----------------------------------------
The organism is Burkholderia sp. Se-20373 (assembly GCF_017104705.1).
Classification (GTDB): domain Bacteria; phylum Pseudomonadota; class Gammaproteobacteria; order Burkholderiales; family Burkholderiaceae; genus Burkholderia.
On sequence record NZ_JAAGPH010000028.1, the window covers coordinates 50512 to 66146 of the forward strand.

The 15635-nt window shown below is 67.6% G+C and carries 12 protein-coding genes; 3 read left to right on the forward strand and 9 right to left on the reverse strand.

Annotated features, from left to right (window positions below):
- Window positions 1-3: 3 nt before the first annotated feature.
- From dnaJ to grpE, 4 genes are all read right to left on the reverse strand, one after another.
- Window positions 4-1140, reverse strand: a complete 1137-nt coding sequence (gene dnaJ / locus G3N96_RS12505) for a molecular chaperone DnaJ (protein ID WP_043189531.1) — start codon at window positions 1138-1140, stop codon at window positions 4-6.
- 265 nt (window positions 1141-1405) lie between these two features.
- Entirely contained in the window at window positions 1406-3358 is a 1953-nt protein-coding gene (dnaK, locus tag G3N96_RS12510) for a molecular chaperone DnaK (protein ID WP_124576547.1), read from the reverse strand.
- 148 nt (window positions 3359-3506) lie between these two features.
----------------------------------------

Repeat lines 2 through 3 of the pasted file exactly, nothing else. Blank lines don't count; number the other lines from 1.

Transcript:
Classification (GTDB): domain Bacteria; phylum Pseudomonadota; class Gammaproteobacteria; order Burkholderiales; family Burkholderiaceae; genus Burkholderia.
On sequence record NZ_JAAGPH010000028.1, the window covers coordinates 50512 to 66146 of the forward strand.